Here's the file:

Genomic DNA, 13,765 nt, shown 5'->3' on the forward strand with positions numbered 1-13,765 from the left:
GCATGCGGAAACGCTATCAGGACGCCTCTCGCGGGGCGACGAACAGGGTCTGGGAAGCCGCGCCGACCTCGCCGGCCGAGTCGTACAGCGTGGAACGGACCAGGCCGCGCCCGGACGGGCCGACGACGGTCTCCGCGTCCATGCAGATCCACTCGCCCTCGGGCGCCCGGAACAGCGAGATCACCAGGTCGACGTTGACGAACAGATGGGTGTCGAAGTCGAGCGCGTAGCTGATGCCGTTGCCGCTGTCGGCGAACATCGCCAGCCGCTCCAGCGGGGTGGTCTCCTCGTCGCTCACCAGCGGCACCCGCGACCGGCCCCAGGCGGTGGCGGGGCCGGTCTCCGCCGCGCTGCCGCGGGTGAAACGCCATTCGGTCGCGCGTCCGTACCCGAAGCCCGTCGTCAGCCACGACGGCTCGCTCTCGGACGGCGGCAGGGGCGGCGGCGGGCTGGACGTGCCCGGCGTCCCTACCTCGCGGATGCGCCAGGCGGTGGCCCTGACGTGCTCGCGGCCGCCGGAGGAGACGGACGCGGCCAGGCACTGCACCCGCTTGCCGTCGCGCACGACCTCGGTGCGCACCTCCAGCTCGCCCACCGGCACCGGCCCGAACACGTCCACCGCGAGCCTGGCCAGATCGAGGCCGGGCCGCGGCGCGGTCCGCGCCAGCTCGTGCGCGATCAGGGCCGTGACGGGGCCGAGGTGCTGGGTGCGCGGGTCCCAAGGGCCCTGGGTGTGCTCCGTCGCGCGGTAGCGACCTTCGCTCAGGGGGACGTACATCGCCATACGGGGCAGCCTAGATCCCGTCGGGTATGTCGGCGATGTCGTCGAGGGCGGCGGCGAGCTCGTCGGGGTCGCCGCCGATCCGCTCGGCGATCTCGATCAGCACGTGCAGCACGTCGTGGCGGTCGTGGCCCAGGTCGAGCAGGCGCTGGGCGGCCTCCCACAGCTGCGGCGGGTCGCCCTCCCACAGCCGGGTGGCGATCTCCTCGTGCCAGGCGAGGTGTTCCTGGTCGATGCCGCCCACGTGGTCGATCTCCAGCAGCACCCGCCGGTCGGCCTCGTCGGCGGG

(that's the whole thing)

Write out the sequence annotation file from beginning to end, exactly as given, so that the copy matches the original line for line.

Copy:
Genomic DNA, 13,765 nt, shown 5'->3' on the forward strand with positions numbered 1-13,765 from the left:
GCATGCGGAAACGCTATCAGGACGCCTCTCGCGGGGCGACGAACAGGGTCTGGGAAGCCGCGCCGACCTCGCCGGCCGAGTCGTACAGCGTGGAACGGACCAGGCCGCGCCCGGACGGGCCGACGACGGTCTCCGCGTCCATGCAGATCCACTCGCCCTCGGGCGCCCGGAACAGCGAGATCACCAGGTCGACGTTGACGAACAGATGGGTGTCGAAGTCGAGCGCGTAGCTGATGCCGTTGCCGCTGTCGGCGAACATCGCCAGCCGCTCCAGCGGGGTGGTCTCCTCGTCGCTCACCAGCGGCACCCGCGACCGGCCCCAGGCGGTGGCGGGGCCGGTCTCCGCCGCGCTGCCGCGGGTGAAACGCCATTCGGTCGCGCGTCCGTACCCGAAGCCCGTCGTCAGCCACGACGGCTCGCTCTCGGACGGCGGCAGGGGCGGCGGCGGGCTGGACGTGCCCGGCGTCCCTACCTCGCGGATGCGCCAGGCGGTGGCCCTGACGTGCTCGCGGCCGCCGGAGGAGACGGACGCGGCCAGGCACTGCACCCGCTTGCCGTCGCGCACGACCTCGGTGCGCACCTCCAGCTCGCCCACCGGCACCGGCCCGAACACGTCCACCGCGAGCCTGGCCAGATCGAGGCCGGGCCGCGGCGCGGTCCGCGCCAGCTCGTGCGCGATCAGGGCCGTGACGGGGCCGAGGTGCTGGGTGCGCGGGTCCCAAGGGCCCTGGGTGTGCTCCGTCGCGCGGTAGCGACCTTCGCTCAGGGGGACGTACATCGCCATACGGGGCAGCCTAGATCCCGTCGGGTATGTCGGCGATGTCGTCGAGGGCGGCGGCGAGCTCGTCGGGGTCGCCGCCGATCCGCTCGGCGATCTCGATCAGCACGTGCAGCACGTCGTGGCGGTCGTGGCCCAGGTCGAGCAGGCGCTGGGCGGCCTCCCACAGCTGCGGCGGGTCGCCCTCCCACAGCCGGGTGGCGATCTCCTCGTGCCAGGCGAGGTGTTCCTGGTCGATGCCGCCCACGTGGTCGATCTCCAGCAGCACCCGCCGGTCGGCCTCGTCGGCGGG